An old black man walked by my house two times a day, five days a week, once in the morning and again in the evening. He wore a pair of patched denim jeans and a drab green field jacket. His shoulders slumped forward as he walked. I watched him go by for a week before I decided to do something. So at seven on Monday morning I went out to the end of my drive and leaned against a telephone pole with two cups of coffee in my hands.
When the man came, I gave him a smile and a nod. “Morning.”
He looked up, surprised, and nodded back. “Morning.”
“I’ve seen you walking by every day and thought I’d introduce myself. I’m Trevor Dawson. This is my house right here.” I gave a backward nod toward my home.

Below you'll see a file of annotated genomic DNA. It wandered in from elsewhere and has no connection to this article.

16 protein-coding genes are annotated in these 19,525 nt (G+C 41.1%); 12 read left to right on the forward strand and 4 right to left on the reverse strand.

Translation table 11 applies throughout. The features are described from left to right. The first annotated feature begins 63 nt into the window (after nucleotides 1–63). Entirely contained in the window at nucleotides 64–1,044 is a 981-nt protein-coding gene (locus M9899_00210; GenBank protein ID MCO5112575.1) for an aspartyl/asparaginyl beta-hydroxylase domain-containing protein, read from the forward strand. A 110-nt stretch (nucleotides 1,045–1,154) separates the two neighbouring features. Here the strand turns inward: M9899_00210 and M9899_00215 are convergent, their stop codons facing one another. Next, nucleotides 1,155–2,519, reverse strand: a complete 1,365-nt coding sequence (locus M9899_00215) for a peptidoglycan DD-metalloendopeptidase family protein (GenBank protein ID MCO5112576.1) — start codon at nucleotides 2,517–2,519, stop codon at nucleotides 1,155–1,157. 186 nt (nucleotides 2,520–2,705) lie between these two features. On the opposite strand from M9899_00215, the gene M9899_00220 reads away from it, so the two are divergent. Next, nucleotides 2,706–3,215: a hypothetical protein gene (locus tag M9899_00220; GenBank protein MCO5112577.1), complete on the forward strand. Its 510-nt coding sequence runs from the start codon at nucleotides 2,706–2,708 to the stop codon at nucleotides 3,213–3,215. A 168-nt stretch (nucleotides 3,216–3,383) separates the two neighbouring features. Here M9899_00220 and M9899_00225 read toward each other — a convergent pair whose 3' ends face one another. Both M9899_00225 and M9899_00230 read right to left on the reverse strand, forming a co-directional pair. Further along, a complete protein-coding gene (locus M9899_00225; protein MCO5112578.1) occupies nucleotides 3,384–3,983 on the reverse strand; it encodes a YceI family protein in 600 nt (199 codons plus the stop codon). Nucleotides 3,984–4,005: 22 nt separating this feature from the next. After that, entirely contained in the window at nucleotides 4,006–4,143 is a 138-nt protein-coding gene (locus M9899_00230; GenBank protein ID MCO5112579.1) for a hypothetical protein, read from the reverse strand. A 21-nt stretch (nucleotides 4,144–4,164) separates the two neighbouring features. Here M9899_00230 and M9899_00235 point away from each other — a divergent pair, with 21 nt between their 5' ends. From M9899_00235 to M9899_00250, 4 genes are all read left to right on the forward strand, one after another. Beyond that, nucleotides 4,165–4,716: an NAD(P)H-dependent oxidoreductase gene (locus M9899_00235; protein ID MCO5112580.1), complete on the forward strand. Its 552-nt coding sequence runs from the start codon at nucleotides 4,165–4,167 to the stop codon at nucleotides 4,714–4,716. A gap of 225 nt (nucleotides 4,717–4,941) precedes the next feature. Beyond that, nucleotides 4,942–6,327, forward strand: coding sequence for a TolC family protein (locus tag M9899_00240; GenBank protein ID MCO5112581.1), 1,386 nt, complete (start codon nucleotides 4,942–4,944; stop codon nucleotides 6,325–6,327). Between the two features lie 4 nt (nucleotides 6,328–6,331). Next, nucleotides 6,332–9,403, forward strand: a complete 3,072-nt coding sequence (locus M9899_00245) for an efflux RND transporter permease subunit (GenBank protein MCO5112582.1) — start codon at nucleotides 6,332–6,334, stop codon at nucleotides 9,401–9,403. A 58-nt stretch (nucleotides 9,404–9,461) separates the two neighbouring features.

The man glanced behind me and nodded. I could see the questions in his eyes. No doubt he’d never had a meeting quite like this before. I’d seen my neighbor Mrs. Pence hurry her kids in from playing in the front yard when she saw him passing by.
“Name’s Barrett, Barrett Cotter,” he said.
I held out one of the cups. “Coffee? I’ve got an extra cup here.”
He looked between me and the cup uncertainly for several moments and then suspiciously took the mug.
“Thanks,” he said with a nod.
I went out the next morning and did the same thing and for every morning afterward. After the first few days, he started to open up. I got to know Barrett Cotter as well as if I’d known him my whole life.
One day he said to me, “You know, Trevor, you’ll never know what a difference you made in my life. Before, my life was empty. No one cared about an old man like me and I was beginning not to care either… Until you came along.”
That’s how I learned that even small acts of compassion can make a huge impact. Sometimes all it takes to make a difference in someone’s life is just to offer them a cup of kindness.
© Whitney L. Schwartz
Written for Thursday 360